Motiv, known as a low end department store purveyor of comfort and "mountain" bikes, appears to have been on the golden path at some point in the 1980's. If you line up a group of Miyatas, Nishikis, Univegas and Bridgestones, you will discover that the frames are all very similar to one another as they were assembled by the same Japanese frame manufacturer. Looks like Motiv had a couple made by them, too.
Motiv made a lot of the same aesthetic mistakes that others made in the 1980's. This frame became a donor of components to get another, less "aesthetically challenged" bike on the road. Hanging on a hook and ignored at Coco's Variety for months, I decided I would refashion it into an unstealable bike.
Sure, it is dusty, but that is some pretty decent looking lug work!
Each time House Industries sends a parcel, the box is full of stickers. Naturally, they are great and I will occasionally slap one on my PeeChee folder, but it proved just too many to deal with. They make stickers for everything. I mean, just how full of themselves are they?
With at least 40 stickers at hand, I thought I could fix two problems at once: Cover the dubious pink/gray/white paint job on the Motiv and use up the pile of stickers on my desk. Thus, I figured, I would create an unstealable bike. Not that it is too ugly to steal, because I think it turned out pretty sick, but nobody would steal it as no human could have the patience to peel all those stickers off.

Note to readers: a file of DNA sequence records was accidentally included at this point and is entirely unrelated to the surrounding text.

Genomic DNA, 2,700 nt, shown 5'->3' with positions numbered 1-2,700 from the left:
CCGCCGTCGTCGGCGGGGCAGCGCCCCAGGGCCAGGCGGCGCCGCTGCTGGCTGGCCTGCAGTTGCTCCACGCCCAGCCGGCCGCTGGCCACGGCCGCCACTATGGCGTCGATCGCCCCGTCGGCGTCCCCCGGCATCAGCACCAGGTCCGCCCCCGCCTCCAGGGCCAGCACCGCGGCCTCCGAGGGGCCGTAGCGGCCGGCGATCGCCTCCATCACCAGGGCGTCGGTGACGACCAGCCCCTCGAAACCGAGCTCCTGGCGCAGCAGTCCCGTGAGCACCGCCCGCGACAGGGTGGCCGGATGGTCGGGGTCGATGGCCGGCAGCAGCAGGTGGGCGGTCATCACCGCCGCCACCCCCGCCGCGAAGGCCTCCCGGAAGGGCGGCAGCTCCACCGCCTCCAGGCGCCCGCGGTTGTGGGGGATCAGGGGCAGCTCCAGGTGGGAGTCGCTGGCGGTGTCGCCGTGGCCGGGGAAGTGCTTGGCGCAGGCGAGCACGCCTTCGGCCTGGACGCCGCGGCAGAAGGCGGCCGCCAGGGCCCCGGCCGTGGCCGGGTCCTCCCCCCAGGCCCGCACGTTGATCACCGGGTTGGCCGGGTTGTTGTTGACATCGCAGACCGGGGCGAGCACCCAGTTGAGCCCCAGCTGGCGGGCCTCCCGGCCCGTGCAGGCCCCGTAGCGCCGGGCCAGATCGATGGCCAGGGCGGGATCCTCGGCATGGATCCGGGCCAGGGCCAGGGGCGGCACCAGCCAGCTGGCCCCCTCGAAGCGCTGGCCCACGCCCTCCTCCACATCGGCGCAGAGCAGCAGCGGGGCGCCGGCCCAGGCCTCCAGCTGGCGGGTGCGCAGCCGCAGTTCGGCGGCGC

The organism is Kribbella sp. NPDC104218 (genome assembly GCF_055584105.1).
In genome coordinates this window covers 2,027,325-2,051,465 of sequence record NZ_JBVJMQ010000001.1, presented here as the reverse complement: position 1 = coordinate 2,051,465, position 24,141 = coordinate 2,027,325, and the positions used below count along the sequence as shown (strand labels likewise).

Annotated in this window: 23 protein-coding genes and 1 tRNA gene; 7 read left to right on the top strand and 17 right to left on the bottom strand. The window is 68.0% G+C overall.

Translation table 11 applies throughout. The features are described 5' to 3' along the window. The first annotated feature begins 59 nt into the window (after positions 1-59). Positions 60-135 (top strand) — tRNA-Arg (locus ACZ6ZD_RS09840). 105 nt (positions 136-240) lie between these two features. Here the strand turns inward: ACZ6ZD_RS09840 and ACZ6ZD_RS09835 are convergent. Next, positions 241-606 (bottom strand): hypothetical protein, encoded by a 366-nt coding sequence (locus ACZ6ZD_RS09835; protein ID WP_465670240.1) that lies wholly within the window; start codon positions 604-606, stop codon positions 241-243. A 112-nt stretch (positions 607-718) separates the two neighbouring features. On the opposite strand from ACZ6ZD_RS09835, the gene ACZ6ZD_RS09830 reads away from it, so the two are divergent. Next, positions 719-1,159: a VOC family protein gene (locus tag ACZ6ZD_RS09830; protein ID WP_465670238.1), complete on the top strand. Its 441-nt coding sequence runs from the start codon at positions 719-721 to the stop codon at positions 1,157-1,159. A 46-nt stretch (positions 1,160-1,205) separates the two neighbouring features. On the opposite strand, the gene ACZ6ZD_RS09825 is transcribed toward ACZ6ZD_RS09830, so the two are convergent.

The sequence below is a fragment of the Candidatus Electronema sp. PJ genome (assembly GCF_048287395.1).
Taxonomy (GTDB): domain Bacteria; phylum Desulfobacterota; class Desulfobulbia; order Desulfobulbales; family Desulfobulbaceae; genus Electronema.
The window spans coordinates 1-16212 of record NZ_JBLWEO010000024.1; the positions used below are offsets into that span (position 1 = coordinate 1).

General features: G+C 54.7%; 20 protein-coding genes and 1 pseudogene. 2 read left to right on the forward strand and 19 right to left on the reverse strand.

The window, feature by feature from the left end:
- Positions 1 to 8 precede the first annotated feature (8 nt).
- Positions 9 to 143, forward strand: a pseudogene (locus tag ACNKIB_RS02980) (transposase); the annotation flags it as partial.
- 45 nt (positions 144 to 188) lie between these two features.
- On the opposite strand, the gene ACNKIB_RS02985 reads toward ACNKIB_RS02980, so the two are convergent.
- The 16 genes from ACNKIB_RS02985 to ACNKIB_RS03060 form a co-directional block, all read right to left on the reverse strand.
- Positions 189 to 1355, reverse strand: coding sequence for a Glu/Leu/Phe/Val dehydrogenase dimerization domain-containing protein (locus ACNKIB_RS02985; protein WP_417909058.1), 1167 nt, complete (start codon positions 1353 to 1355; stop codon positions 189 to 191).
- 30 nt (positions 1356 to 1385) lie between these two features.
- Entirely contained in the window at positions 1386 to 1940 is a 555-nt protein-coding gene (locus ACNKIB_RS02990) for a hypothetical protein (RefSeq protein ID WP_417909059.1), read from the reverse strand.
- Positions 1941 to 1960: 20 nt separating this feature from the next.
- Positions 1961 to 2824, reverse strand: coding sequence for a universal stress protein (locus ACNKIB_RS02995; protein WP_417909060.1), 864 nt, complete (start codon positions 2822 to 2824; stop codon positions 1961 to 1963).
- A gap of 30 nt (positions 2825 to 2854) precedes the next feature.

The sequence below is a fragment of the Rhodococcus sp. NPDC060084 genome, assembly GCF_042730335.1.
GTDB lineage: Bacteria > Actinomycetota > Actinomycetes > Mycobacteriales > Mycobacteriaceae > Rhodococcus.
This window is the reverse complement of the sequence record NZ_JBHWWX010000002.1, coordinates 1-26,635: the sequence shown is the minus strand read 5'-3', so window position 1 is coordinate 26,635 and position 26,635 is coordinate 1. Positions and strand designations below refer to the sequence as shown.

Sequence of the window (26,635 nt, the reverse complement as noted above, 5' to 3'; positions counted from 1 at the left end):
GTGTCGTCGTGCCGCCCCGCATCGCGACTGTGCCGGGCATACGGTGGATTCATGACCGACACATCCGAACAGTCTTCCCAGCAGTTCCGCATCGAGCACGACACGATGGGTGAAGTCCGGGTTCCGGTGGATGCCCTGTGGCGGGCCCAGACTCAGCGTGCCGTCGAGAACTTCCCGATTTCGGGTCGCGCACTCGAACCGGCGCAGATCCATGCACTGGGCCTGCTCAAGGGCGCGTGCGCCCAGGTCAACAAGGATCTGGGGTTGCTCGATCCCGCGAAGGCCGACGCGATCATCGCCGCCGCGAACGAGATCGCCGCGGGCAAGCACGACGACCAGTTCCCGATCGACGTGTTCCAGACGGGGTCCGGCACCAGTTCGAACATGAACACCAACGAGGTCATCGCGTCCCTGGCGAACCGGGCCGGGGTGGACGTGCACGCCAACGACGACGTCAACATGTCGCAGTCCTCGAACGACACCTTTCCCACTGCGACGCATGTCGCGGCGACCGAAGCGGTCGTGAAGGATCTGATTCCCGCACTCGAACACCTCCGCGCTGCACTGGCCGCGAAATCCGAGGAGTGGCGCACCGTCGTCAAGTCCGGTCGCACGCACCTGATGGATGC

With an X-acto knife, I trimmed around every braze-on, the water cage bosses and around each lug. Rather than looking like a bunch of randomly tacked on junk, I think it gave the lowly Motiv a pretty finished look.
A Soul SR stem and no name Japanese drop bars. A Frankenstein, for sure. All mismatched components. The rear wheel is Schrader while the front is Presta.
Everything is Japanese and definitely at the low end of mid-grade quality. It is like a who's who of non-collectible parts - Sugino, Suntour, SR, Araya, Shimano 105 - yet it rides great. Feels light, rides light.